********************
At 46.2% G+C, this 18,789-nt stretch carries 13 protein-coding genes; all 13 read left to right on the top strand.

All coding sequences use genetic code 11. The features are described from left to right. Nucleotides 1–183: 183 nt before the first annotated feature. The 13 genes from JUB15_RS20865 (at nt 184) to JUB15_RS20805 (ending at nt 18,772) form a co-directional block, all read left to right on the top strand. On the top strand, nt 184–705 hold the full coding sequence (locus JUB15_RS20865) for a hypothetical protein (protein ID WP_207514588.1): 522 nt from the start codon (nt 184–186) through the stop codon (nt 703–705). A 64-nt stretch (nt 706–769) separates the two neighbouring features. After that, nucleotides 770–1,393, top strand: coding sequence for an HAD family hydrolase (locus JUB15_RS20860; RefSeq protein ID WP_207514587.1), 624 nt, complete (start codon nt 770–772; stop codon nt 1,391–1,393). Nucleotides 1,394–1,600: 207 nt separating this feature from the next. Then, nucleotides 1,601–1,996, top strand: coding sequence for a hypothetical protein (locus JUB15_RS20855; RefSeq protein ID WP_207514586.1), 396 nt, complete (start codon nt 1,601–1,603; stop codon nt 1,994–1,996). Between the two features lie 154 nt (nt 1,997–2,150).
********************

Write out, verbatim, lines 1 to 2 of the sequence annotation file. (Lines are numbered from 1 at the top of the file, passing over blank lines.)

At 46.2% G+C, this 18,789-nt stretch carries 13 protein-coding genes; all 13 read left to right on the top strand.

All coding sequences use genetic code 11. The features are described from left to right. Nucleotides 1–183: 183 nt before the first annotated feature. The 13 genes from JUB15_RS20865 (at nt 184) to JUB15_RS20805 (ending at nt 18,772) form a co-directional block, all read left to right on the top strand. On the top strand, nt 184–705 hold the full coding sequence (locus JUB15_RS20865) for a hypothetical protein (protein ID WP_207514588.1): 522 nt from the start codon (nt 184–186) through the stop codon (nt 703–705). A 64-nt stretch (nt 706–769) separates the two neighbouring features. After that, nucleotides 770–1,393, top strand: coding sequence for an HAD family hydrolase (locus JUB15_RS20860; RefSeq protein ID WP_207514587.1), 624 nt, complete (start codon nt 770–772; stop codon nt 1,391–1,393). Nucleotides 1,394–1,600: 207 nt separating this feature from the next. Then, nucleotides 1,601–1,996, top strand: coding sequence for a hypothetical protein (locus JUB15_RS20855; RefSeq protein ID WP_207514586.1), 396 nt, complete (start codon nt 1,601–1,603; stop codon nt 1,994–1,996). Between the two features lie 154 nt (nt 1,997–2,150).